Census redistricting results in 70 new voting precincts throughout the county, along with absentee confusion

February 19, 2002|By LAURA MITCHELL, Staff Writer

Some county voters are confused because they have received an absentee mail ballot even though they didn't ask for one.

New voting precinct boundaries resulted in 70 new precincts, including 60 new permanent mail precincts.

Census redistricting moved the county supervisorial boundaries and county Registrar of Voters Dolores Provencio took the opportunity to redraw voting precincts.

"The changes allow us to work specifically with voters in a special district," Provencio said.

The changes save the county money on printing ballots, lessen confusion for polling place workers and make counting easier, she said.

For example, Provencio said, precinct 336A was in supervisors' District 3 and had five parts.

Part one voted for Imperial Valley College trustee District 1, the Holtville school board and Imperial Irrigation District Division 5.

Part two voted for Imperial Valley College trustee District 2, Meadows and Central Union High school boards and was in IID Division 3.


Each one of the precinct parts was a distinct ballot. Now each part is a separate precinct, she said.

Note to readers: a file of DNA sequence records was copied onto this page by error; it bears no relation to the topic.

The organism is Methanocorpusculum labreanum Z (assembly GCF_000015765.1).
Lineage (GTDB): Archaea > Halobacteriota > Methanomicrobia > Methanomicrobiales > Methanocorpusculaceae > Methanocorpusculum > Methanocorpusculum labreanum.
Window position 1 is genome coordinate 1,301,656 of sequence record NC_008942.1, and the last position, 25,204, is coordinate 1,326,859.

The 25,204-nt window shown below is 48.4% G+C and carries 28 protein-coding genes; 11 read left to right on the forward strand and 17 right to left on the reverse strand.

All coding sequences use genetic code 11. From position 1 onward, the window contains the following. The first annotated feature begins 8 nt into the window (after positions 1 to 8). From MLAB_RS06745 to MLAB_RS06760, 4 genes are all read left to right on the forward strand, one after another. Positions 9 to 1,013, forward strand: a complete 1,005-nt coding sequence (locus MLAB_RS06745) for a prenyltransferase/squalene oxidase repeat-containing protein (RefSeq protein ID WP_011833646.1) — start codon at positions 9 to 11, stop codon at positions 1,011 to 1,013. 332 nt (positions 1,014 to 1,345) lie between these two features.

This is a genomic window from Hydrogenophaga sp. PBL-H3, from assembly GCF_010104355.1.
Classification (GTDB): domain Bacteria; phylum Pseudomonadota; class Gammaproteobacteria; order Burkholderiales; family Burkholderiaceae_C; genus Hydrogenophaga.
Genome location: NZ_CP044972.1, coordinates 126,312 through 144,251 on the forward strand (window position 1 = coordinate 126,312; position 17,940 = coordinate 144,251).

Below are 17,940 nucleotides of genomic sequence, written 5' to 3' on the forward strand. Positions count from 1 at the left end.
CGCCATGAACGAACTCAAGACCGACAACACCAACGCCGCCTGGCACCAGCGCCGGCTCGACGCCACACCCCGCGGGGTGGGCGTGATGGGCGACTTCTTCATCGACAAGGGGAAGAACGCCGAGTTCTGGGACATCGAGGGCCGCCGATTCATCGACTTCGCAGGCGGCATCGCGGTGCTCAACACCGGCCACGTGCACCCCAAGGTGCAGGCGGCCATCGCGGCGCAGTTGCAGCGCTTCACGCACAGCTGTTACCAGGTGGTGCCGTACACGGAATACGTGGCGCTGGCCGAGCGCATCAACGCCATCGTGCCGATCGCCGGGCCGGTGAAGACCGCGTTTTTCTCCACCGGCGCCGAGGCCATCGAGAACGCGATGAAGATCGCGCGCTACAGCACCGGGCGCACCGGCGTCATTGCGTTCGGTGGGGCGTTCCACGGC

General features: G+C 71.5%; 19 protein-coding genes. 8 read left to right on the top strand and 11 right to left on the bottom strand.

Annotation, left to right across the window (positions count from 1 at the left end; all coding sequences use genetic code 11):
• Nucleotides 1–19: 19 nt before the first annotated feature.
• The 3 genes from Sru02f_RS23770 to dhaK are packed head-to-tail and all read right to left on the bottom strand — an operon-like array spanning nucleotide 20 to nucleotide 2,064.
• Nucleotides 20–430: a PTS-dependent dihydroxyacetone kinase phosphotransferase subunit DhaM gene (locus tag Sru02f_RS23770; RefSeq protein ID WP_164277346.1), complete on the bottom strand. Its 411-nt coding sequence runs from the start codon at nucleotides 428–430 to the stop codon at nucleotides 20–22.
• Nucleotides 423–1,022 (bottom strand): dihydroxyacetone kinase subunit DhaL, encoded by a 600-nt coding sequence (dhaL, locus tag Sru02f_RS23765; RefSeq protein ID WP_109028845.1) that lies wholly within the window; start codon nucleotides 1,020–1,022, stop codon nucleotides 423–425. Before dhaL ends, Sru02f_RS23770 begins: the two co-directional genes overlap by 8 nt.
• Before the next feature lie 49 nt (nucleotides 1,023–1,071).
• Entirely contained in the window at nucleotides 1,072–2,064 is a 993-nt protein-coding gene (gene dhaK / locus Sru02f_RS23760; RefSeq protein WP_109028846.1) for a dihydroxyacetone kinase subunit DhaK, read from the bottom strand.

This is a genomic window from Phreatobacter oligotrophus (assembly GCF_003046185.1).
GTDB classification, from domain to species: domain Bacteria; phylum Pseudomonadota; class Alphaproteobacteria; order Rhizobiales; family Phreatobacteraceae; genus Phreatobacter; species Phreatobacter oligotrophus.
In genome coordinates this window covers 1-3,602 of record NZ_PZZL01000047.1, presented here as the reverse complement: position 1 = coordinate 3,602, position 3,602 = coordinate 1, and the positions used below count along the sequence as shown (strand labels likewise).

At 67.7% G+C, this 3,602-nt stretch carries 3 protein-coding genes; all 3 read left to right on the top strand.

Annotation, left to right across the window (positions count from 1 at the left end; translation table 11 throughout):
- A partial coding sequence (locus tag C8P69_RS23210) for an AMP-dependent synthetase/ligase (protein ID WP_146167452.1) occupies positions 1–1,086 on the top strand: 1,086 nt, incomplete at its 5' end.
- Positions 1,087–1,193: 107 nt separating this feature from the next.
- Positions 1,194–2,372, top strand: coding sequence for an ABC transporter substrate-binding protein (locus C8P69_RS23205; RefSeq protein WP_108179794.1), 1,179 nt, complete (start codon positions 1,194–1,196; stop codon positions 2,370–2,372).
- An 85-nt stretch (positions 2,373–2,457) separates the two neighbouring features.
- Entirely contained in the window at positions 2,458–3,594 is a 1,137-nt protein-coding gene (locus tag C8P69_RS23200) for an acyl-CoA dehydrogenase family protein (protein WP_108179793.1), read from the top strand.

"It was like this when I came into office and I knew we needed to change. I decided to do it when the supervisorial districts changed," Provencio said.

Precincts under 250 voters automatically have to become mail precincts, she said. No one has a choice. It's governed by law.

Voters in mail precincts will no longer go to a polling place to vote, Provencio said.

Mail ballots must be received by election day on March 5. Postmarks on ballots don't count, she said. Voters can drop off ballots at polling places on election day.

For more information, call the county Elections Office 482-4226.

A list of polling places is available on the county's Web site at:

>> Staff Writer Laura Mitchell can be reached at 337-3452 or

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